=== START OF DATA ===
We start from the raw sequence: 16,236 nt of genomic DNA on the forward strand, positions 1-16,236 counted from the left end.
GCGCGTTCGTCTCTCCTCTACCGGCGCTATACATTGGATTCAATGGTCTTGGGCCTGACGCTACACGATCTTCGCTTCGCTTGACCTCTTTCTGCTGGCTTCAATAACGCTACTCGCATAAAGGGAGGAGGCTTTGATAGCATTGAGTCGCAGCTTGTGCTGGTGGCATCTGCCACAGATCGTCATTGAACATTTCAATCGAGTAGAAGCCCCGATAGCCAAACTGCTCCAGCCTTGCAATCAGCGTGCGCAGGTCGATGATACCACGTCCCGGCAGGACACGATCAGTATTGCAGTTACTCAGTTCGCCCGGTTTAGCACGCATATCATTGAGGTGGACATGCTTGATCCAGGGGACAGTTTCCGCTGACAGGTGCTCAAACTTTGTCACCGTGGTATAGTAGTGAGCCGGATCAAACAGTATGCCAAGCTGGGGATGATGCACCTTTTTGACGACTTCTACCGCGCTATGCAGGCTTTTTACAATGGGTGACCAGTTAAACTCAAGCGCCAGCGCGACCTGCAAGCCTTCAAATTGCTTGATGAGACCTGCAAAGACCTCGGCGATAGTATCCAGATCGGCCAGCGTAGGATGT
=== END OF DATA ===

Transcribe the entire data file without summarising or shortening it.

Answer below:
We start from the raw sequence: 16,236 nt of genomic DNA on the forward strand, positions 1-16,236 counted from the left end.
GCGCGTTCGTCTCTCCTCTACCGGCGCTATACATTGGATTCAATGGTCTTGGGCCTGACGCTACACGATCTTCGCTTCGCTTGACCTCTTTCTGCTGGCTTCAATAACGCTACTCGCATAAAGGGAGGAGGCTTTGATAGCATTGAGTCGCAGCTTGTGCTGGTGGCATCTGCCACAGATCGTCATTGAACATTTCAATCGAGTAGAAGCCCCGATAGCCAAACTGCTCCAGCCTTGCAATCAGCGTGCGCAGGTCGATGATACCACGTCCCGGCAGGACACGATCAGTATTGCAGTTACTCAGTTCGCCCGGTTTAGCACGCATATCATTGAGGTGGACATGCTTGATCCAGGGGACAGTTTCCGCTGACAGGTGCTCAAACTTTGTCACCGTGGTATAGTAGTGAGCCGGATCAAACAGTATGCCAAGCTGGGGATGATGCACCTTTTTGACGACTTCTACCGCGCTATGCAGGCTTTTTACAATGGGTGACCAGTTAAACTCAAGCGCCAGCGCGACCTGCAAGCCTTCAAATTGCTTGATGAGACCTGCAAAGACCTCGGCGATAGTATCCAGATCGGCCAGCGTAGGATGT